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The following image is an example of a fluorescence signal trace from the photomultiplier tube detector (PMT). Each spike represents one fluorescently labeled cell.

enter image description here

This signal model is definitely not additive white Gaussian, although the noise term is Gaussian. The signals are low variance but the point is that when the signal amplitude increases, the noise variance rapidly decreases. In the given example, above the intensity value of $0.6$ all three Gaussian signals are almost noise free. Around $0.4-0.5$ intensity of the noise is reduced but can be seen if zoomed. Below $0.4$ the noise is significantly apparent.

How can this signal-noise relation be properly modeled? For example for additive noise we have $$x[n]=s[n]+w[n]$$ where $x$ is the received signal $s$ is the error free signal and $w$ is the Gaussian noise.

My aim is to simulate such signals in Matlab using a theoretical model. However, I was not able to see and/or find any model via google search or on some related books.

The physics behind this is due to detection of laser signal via photodiodes or PMTs. I was thinking that the noise source was probably the quantum noise but I am not sure because for the quantum noise, the noise variance does not decrease when the total number of photons $N$ increases. Instead it increases as $\sqrt N$.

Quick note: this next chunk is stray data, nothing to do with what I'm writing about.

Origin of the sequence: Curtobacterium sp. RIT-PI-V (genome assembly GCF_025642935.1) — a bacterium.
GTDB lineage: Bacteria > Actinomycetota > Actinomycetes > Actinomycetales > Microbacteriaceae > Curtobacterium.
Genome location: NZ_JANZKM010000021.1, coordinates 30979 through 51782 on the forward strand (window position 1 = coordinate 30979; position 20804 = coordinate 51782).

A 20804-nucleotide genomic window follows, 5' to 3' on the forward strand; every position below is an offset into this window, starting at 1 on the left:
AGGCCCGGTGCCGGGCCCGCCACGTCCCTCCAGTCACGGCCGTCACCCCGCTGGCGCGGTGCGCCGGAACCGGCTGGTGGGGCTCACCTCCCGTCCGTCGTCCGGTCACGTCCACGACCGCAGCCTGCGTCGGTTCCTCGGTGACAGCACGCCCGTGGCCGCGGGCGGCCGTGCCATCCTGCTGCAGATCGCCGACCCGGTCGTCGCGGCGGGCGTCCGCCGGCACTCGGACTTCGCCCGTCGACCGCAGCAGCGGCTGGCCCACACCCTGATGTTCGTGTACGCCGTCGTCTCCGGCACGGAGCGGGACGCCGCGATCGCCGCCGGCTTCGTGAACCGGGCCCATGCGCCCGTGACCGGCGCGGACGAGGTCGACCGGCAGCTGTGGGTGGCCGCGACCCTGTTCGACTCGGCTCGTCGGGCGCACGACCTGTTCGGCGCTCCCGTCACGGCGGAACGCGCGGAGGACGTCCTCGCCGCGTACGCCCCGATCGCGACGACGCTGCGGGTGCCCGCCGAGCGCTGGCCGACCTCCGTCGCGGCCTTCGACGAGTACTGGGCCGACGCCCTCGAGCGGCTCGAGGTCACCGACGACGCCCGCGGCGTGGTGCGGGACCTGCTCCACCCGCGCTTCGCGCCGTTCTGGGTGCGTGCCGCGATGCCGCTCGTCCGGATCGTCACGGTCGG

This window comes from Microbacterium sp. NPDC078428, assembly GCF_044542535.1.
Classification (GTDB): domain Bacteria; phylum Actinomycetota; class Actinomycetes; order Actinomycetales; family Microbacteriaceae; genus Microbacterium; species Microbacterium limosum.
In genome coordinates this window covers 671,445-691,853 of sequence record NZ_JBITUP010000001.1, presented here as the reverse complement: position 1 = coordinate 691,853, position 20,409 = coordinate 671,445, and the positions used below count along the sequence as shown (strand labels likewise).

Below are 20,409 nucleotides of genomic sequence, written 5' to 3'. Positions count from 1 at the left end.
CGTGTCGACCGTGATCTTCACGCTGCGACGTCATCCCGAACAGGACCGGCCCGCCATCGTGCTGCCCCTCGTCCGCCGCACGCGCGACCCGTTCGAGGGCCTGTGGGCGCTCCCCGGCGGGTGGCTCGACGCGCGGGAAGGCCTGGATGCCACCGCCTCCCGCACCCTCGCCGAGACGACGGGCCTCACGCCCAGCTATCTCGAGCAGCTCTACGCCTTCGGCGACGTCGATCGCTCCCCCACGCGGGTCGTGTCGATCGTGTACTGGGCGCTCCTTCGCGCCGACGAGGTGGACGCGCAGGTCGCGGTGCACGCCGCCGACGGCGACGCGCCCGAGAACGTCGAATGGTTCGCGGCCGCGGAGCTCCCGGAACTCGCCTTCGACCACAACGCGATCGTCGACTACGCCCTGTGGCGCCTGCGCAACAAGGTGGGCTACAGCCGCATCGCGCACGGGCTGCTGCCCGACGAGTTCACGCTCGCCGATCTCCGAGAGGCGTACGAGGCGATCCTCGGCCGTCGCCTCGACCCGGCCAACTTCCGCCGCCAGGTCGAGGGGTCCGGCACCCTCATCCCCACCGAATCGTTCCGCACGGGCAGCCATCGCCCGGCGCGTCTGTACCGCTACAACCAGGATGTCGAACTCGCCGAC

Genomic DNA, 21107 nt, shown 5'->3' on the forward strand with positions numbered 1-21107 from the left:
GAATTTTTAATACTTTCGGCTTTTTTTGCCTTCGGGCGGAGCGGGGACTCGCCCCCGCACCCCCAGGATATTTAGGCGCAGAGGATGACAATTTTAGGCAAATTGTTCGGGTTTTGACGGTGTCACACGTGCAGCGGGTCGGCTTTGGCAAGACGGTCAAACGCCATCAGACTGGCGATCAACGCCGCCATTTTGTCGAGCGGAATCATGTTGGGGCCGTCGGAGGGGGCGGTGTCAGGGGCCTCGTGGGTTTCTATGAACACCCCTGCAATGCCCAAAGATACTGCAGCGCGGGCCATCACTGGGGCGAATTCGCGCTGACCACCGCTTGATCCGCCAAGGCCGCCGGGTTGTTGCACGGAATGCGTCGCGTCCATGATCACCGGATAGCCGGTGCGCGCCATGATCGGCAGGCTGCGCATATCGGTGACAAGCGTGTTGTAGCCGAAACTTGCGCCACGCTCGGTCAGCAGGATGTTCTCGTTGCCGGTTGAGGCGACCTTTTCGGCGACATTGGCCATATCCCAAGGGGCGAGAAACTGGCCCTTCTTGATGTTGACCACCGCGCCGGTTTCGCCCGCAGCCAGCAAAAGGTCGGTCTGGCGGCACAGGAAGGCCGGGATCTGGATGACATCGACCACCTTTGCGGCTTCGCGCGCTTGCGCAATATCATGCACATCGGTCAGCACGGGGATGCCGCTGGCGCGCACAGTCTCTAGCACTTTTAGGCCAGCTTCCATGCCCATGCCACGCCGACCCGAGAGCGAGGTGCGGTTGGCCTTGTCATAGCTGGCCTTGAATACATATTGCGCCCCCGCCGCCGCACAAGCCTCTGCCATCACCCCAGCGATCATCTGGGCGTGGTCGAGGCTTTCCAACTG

What I tried was dividing the noise values by $k+s[n]^2$ before adding to the signal, where $k$ is some constant. I did this over additive Gaussian noise model. The results were okay. But I am not able to justify this theoretically. It is just my intuitive understanding.

Sources:

https://www.cut.ac.cy/faculties/fet/mem/research/research-units-and-laboratories/biolisys/research/imaging/cytometry/?languageId=1

https://en.wikipedia.org/wiki/Laser-induced_fluorescence

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  • $\begingroup$ PMTs have several sources of noise, as do the amplifiers that process their signals. "almost noise-free" and "noise is significantly apparent" may not be the best way to judge. You have so few bins in one event that the rise and fall dominate the image. Your amplifier probably has a shaping circuit with a transfer function already optimized for the PMT's signal in terms of peak-height or total area, depending on how your ADC is gated and using the signal. Because PMTs have been the go-to device for so much science over the last half-century, there are tons of books and tutorials out there. $\endgroup$ – uhoh Oct 10 '18 at 16:17
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    $\begingroup$ Are you able to repeat the fluorescence measurement in a controlled experiment so that you can then (with enough samples) estimate the noise of the signal from the experimental results? This would be the S+N result, and with the laser signal off as shown in the flat areas of your plot the estimation of the noise is straightforward. There are additional computations worth doing to confirm stationarity for purposes of such an estimation. As uhoh correctly indicated, the Signal estimate will be the signal after the electronics interface. $\endgroup$ – Dan Boschen Oct 12 '18 at 11:35
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    $\begingroup$ Further, when you estimate SNR like this, it is important to consider the noise density for the noise (so W/Hz). An FFT of the result with noise alone can be helpful to indicate how the noise is shaped versus frequency. $\endgroup$ – Dan Boschen Oct 12 '18 at 11:38

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